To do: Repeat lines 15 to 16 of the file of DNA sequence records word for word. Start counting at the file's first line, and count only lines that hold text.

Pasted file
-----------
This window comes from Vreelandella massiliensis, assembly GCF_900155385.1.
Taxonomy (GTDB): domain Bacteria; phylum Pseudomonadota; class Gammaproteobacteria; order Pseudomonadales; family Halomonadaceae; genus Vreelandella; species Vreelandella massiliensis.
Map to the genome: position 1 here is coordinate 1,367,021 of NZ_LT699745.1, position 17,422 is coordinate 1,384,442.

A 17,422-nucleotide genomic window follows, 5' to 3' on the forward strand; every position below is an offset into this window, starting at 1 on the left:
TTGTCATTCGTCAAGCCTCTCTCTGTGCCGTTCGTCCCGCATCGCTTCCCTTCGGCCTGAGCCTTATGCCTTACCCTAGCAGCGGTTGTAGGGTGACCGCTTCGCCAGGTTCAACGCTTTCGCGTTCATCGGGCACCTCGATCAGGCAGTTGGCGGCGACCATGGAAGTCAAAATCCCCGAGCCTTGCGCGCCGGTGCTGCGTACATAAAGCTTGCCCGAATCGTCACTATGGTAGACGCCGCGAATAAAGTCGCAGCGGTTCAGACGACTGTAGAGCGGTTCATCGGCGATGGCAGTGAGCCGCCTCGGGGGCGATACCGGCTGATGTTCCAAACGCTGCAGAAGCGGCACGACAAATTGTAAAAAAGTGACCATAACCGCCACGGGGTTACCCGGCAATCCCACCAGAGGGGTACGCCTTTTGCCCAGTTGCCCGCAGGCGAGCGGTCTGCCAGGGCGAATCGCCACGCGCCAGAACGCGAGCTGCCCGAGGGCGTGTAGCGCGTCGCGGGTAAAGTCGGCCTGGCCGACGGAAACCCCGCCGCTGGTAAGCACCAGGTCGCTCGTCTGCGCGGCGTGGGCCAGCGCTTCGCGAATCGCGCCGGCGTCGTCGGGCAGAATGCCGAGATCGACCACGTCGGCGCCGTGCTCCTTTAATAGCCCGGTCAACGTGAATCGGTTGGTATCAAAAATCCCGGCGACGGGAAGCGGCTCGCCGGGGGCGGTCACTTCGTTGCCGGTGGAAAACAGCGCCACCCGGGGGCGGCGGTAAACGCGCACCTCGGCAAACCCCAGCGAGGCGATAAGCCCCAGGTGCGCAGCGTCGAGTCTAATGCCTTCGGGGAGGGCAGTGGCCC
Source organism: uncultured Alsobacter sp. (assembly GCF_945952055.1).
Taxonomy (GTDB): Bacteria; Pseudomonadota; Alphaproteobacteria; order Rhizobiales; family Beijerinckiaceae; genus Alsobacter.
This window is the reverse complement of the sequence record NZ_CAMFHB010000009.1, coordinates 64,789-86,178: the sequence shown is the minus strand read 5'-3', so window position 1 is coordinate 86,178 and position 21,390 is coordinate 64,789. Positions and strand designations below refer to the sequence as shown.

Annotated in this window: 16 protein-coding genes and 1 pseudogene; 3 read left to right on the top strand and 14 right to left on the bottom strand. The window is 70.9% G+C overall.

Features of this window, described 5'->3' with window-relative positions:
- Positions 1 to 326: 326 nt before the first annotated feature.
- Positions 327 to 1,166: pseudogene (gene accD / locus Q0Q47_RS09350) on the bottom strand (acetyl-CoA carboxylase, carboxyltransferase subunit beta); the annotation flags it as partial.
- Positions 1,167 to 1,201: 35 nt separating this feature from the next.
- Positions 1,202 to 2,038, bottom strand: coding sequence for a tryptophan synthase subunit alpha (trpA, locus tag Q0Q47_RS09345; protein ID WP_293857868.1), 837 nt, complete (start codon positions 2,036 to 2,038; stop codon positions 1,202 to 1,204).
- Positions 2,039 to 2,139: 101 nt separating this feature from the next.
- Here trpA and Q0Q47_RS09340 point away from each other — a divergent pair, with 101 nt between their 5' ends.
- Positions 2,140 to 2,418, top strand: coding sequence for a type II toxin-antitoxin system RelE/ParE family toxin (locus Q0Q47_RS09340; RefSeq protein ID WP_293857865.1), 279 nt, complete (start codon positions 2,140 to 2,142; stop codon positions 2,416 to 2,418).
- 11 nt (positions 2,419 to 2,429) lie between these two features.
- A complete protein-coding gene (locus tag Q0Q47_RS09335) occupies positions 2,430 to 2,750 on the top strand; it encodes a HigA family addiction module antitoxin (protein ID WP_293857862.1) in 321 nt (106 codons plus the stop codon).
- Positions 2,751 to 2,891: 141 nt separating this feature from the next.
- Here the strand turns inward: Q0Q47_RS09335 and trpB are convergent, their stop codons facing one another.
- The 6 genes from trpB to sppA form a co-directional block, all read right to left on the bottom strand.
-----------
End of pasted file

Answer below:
- Positions 2,039 to 2,139: 101 nt separating this feature from the next.
- Here trpA and Q0Q47_RS09340 point away from each other — a divergent pair, with 101 nt between their 5' ends.